Seventh Generation tops off dish soap’s ‘eco’ appeal with 100% PCR cap

By Pan Demetrakakes in Sustainable Packaging on August 24, 2018

Seventh Generation, a producer of environmentally benign household and personal care products, is now using a cap made of 100% post-consumer recycled (PCR) polypropylene for its Natural Dish Liquid. The closure, from TricorBraun, is made primarily of recycled plastic clothes hangers.

Seventh Generation CEO Joey Bergstein says that the company wants its packaging to be completely free of virgin plastic by 2020. He says caps are a particular challenge, making the adoption of the TricorBraun cap especially significant.

“Caps are among the last piece of the packaging portfolio to convert to virgin petroleum-free plastic, and with this announcement, we’re happy to report about 85% of Seventh Generation packaging components are already there,” Bergstein says.

Seventh Generation had some concerns about performance going into the project, says senior packaging engineer Jerica Young.

“Our performance standards and expectations for this new cap were that it perform at parity to the stock virgin cap we had in market,” Young says. “We initially thought the biggest hurdle would be the hinge, but designing with PCR in mind we were able to develop a hinge design that performed on par with its virgin counterpart.”

Unique hinge design creates a recycled-content flip-top closure that performs as well as those made with virgin material.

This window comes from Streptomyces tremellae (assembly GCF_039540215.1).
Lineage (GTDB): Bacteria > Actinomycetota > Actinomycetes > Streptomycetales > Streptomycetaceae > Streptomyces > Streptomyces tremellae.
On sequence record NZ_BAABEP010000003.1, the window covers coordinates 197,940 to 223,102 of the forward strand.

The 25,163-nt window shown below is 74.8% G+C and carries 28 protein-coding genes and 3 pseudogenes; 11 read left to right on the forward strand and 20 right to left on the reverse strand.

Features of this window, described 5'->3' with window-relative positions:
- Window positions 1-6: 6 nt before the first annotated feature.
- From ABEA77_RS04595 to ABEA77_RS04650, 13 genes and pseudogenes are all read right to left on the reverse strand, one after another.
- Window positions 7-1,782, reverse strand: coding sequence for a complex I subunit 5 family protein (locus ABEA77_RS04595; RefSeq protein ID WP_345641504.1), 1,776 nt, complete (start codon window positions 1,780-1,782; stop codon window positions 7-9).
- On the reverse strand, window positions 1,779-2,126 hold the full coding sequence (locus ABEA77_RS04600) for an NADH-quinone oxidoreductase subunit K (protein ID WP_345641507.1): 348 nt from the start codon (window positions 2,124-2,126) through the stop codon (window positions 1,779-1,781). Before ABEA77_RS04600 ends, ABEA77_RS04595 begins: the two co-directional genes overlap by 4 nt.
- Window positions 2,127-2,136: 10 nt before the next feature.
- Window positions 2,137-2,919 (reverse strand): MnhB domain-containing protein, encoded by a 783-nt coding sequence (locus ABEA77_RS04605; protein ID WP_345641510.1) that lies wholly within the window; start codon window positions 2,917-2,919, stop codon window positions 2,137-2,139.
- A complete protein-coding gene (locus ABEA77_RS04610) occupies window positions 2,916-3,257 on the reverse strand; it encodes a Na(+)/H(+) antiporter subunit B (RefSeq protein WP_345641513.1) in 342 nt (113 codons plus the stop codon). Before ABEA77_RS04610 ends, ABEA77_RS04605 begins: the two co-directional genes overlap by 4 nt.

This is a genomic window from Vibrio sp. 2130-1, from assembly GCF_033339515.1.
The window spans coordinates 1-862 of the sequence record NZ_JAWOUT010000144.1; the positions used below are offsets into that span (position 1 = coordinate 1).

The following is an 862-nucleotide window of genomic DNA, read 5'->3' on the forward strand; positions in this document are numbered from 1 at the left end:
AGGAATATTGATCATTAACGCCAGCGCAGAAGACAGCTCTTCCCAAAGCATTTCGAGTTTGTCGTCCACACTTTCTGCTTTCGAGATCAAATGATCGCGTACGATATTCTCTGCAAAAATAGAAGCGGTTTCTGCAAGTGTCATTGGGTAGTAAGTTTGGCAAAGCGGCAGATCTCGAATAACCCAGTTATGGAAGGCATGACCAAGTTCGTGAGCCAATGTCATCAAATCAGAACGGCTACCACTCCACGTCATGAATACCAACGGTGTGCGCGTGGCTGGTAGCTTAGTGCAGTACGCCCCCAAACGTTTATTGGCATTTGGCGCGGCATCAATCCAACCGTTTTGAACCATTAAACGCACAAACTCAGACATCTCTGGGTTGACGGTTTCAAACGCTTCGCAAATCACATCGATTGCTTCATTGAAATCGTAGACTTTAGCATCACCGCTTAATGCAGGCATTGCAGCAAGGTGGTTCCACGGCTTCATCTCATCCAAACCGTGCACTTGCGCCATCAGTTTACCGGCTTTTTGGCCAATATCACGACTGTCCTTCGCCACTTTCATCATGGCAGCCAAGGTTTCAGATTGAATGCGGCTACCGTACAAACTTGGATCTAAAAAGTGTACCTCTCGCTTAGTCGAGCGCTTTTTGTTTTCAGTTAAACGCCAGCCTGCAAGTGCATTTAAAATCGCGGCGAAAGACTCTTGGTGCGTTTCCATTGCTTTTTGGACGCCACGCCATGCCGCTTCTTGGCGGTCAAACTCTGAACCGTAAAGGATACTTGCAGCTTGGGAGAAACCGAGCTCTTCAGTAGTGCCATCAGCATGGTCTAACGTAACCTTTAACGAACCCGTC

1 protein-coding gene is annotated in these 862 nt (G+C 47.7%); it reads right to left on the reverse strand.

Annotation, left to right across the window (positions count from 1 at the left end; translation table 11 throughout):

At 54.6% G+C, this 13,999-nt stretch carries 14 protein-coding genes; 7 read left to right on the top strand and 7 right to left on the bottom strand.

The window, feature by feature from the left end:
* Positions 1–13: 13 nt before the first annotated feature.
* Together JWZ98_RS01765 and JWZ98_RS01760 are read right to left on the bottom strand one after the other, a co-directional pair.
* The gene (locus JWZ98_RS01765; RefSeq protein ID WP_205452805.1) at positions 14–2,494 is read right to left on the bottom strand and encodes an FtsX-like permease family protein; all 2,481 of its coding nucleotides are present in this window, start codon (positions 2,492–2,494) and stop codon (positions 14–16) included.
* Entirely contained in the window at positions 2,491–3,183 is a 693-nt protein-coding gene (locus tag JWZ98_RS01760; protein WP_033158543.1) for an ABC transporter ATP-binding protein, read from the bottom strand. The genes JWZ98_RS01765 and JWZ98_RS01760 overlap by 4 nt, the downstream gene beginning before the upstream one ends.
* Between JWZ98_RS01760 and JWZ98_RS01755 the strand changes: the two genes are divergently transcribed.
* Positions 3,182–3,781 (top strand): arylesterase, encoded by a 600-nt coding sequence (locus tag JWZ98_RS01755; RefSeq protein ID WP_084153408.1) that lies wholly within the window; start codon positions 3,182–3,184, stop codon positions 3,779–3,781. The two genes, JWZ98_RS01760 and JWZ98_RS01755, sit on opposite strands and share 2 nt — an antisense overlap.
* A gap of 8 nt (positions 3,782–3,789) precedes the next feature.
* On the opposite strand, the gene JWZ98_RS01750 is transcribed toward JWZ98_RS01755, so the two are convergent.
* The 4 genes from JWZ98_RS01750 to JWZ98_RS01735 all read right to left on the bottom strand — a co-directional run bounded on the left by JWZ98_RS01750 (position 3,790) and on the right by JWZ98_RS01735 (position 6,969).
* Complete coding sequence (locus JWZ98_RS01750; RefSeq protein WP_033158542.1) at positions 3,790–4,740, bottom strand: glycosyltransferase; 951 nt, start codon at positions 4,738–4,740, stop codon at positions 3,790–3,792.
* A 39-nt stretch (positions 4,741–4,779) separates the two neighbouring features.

Jon-Paul Genest, TricorBraun’s vp for commercial engineering, says that the company shared Seventh Generation’s performance concerns, listing the practical challenges as “identifying and validating a consistent PCR supply chain that would perform comparable to virgin material, that is, performance attributes such as hinge functionality, impact resistance and mold flow consistency to ensure optimal processing/molding to maintain critical dimensions.”

Genest says marketing and aesthetic attributes also were a concern. “CR materials traditionally have an inherent odor and typically create major challenges when it comes to integrating custom color masterbatches,” he says. “Identifying a clean and controlled process stream was critical to prevent both.”

That process stream mostly consists of recycled clothes hangers. “It is a clean, consistent, supply stream for the plant,” says Mark Muller, TricorBraun’s vp for plastics design, molding and development. “Raw material supply is not a concern. We have a supplier agreement in place to maintain the volume we need.”

Young says that Seventh Generation is motivated in part by the desire to spread the use of PCR throughout consumer products packaging.

“We are paying a premium today but we took on this project in hopes of showing others that PCR can be used outside of HDPE [high-density polyethylene] and PET [polyethylene terephthalate],” Young says. “With this launch we hope this drives demand, which in the end will hopefully drive down the cost of PCR.”

 

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